Regarding the potential misuse of tables, graphs and charts; while it is true this this certainly occurs, they can also be helpful to illustrate a point with precision.  The key is, once again, to indicate what is erroneous about the information presented.  My goal here is to present correct information as well as present the conclusions I draw from the facts.  If we disagree about the conclusions, so be it.  If I am wrong about the facts, by all means, correct me (as you did with the arithmetic on the France and German examples). 

Thank you.

Posted on Jul 24, 2009 at 10:29am by Samantha Clemens Comment #52

Probably because everyone knows that tables, graphs and charts can be used to show that an elephant can be suspended over a cliff with it’s tail tied to a dandelion.
Also there was direct comments concerning the rest of the post. They were right at the end.

I would be grateful if you could indicate the number of the comment where you have direct comments, as I’ve read through a couple of times and as far as I can tell, you simply dismissed the content.

Regarding the potential misuse of tables, graphs and charts; while it is true this this certainly occurs, they can also be helpful to illustrate a point with precision.  The key is, once again, to indicate what is erroneous about the information presented.  My goal here is to present correct information as well as present the conclusions I draw from the facts.  If we disagree about the conclusions, so be it.  If I am wrong about the facts, by all means, correct me (as you did with the arithmetic on the France and German examples). 

Thank you.

I wasn’t the one who disputed your math(see#39). The charts you provided are in no way related to the original issue that Tom Morris brought up. His issue being a general comment on what one gets from his government, in relation to the taxes he pays.
Although you brought up figures showing that Tom was wrong about the Taxes he pays in his own country, due to adjustments, and various income brackets, and a reference to possible sales tax figures, your charts still didn’t even come close to showing what someone gets from their government in relation to the taxes they pay. Your charts only showed that Tom MIGHT have been mistaken in quoting what he pays in taxes.
Of course, who knows Tom’s personal story and exactly what taxes he pays? The point he brought up concerning a cost/benefit analysis of his taxes could very well(and probably is.) be true. Even making any adjustments with your figures, which are hard to compare against the US’s anyways. Here’s one reason why: In doing a cost benefit analysis of taxes paid by different nationalities, we would also have to figure in Energy expended, or man/hours worked in order to achieve a given income. This could vary widely from country to country. Another murky area we would have to dive into is discerning what exactly people consider to be benefits from their Governments regarding taxes.(HealthCare, Schools, Universities, good roads, Armies, Air Forces, sanitation, etc.)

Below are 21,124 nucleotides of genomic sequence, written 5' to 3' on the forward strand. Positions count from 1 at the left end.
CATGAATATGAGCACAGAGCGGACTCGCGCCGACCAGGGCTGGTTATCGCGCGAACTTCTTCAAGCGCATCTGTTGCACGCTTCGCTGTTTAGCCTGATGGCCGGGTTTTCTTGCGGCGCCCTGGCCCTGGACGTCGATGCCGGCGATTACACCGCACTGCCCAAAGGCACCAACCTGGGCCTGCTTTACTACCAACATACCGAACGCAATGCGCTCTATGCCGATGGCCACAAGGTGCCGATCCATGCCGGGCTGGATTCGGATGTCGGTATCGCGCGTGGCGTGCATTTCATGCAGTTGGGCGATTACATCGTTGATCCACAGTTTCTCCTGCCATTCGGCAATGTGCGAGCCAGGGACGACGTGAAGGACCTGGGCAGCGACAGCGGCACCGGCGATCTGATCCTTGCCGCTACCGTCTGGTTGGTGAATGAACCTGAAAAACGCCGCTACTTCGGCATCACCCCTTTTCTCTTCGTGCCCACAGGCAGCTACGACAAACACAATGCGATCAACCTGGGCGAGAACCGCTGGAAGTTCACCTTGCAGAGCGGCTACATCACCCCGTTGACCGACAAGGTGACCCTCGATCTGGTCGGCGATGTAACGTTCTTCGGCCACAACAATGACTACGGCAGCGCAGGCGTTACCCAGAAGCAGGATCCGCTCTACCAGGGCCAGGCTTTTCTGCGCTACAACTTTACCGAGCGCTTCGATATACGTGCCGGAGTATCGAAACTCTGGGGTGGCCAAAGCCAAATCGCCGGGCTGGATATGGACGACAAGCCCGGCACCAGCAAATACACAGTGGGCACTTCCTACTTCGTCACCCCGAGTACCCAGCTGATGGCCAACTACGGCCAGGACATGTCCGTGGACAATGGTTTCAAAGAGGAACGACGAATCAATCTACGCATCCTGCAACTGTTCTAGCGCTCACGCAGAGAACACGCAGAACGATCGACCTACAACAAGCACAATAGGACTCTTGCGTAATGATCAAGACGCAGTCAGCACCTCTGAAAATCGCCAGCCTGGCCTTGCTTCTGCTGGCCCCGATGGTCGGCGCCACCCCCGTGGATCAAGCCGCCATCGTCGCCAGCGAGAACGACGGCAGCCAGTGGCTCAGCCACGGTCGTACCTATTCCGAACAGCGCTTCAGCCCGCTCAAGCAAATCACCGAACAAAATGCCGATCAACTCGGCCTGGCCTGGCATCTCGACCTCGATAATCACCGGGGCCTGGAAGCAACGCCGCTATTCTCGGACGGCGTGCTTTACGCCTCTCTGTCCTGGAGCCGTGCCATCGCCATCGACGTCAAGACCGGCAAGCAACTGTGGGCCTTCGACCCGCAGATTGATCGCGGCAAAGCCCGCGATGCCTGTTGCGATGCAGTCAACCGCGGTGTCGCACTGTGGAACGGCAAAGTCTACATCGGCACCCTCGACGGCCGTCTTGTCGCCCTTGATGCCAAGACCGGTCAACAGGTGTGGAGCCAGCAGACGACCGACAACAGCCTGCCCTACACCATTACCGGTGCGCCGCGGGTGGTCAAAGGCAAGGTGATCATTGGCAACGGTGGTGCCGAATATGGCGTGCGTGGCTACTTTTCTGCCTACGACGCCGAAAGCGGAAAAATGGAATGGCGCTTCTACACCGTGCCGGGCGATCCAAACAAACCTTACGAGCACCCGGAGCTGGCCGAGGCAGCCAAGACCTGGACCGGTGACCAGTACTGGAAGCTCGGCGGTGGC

But your charts did show that Tom may have been wrong in citing what The British Taxes are, compared to ours. Depending on what data, and figures one puts into the charts.

Posted on Jul 24, 2009 at 11:20am by VYAZMA Comment #53

I don’t necessarily have anything against libertarianism and Governments and central banks medalling in markets can certainly lead to bad results. I’m sure we haven’t seen the worst of those yet.

But the brand of libertarianism put forward by Michael Shermer is based on belief that people have Libertarian free will, that they get what they deserve.

There is no evidence for libertarian free will and we can’t even concieve of a way for it to be possible. So it’s likely impossible.

To believe in libertarian free will and be a skeptic is an oxymoron.

Stephen

Posted on Jul 24, 2009 at 11:37pm by StephenLawrence Comment #54

To believe in libertarian free will and be a skeptic is an oxymoron.

Stephen

Don’t you mean “....and be a Humanist…”!  That’s what I would have meant!

Posted on Jul 25, 2009 at 4:23am by VYAZMA Comment #55

I am coming a bit late to this discussion, but I mist say that I found this episode extremely disquieting.

My primary problem with libertarianism is an issue that this episode of PoI did not even touch on- the absolute impossibility of a truly libertarian philosophy to provide adequate protection for the environment. Of course, there are many other problems with libertarianism as well, most of which have already been discussed here. However, to me, the obvious incompatibility between truly laissez-faire markets plus entirely privatized land ownership versus preservation of endangered animals and habitats makes libertarianism an untenable philosophy. What land developer is going to hold back the bulldozers to protect an endangered rat? What sheep herder is going to pull the lambs off the range to preserve sage grouse habitat? Nor is there any evidence that resource-extractive industries will ever curb themselves just to forward the common good…if we could trust them to do so, then the environmental laws we now have would never have been necessary!